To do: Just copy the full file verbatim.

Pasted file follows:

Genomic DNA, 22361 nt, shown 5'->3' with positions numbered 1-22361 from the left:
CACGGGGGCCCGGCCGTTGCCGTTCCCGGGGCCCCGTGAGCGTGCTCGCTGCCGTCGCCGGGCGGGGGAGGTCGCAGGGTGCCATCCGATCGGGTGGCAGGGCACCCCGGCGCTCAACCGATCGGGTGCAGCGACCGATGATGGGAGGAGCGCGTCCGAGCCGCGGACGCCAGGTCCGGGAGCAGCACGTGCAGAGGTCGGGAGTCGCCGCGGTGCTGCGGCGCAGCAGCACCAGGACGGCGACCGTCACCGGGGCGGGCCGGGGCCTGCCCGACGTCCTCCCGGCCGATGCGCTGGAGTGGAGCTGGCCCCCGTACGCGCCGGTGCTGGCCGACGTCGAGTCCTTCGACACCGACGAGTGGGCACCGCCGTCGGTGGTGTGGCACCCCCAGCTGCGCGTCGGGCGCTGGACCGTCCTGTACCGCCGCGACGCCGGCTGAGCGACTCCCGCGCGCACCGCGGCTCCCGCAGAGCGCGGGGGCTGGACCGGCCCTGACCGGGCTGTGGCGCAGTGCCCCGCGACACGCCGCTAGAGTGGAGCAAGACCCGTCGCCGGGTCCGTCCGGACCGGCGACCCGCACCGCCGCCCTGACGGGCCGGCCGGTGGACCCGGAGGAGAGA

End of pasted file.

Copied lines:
Genomic DNA, 22361 nt, shown 5'->3' with positions numbered 1-22361 from the left:
CACGGGGGCCCGGCCGTTGCCGTTCCCGGGGCCCCGTGAGCGTGCTCGCTGCCGTCGCCGGGCGGGGGAGGTCGCAGGGTGCCATCCGATCGGGTGGCAGGGCACCCCGGCGCTCAACCGATCGGGTGCAGCGACCGATGATGGGAGGAGCGCGTCCGAGCCGCGGACGCCAGGTCCGGGAGCAGCACGTGCAGAGGTCGGGAGTCGCCGCGGTGCTGCGGCGCAGCAGCACCAGGACGGCGACCGTCACCGGGGCGGGCCGGGGCCTGCCCGACGTCCTCCCGGCCGATGCGCTGGAGTGGAGCTGGCCCCCGTACGCGCCGGTGCTGGCCGACGTCGAGTCCTTCGACACCGACGAGTGGGCACCGCCGTCGGTGGTGTGGCACCCCCAGCTGCGCGTCGGGCGCTGGACCGTCCTGTACCGCCGCGACGCCGGCTGAGCGACTCCCGCGCGCACCGCGGCTCCCGCAGAGCGCGGGGGCTGGACCGGCCCTGACCGGGCTGTGGCGCAGTGCCCCGCGACACGCCGCTAGAGTGGAGCAAGACCCGTCGCCGGGTCCGTCCGGACCGGCGACCCGCACCGCCGCCCTGACGGGCCGGCCGGTGGACCCGGAGGAGAGA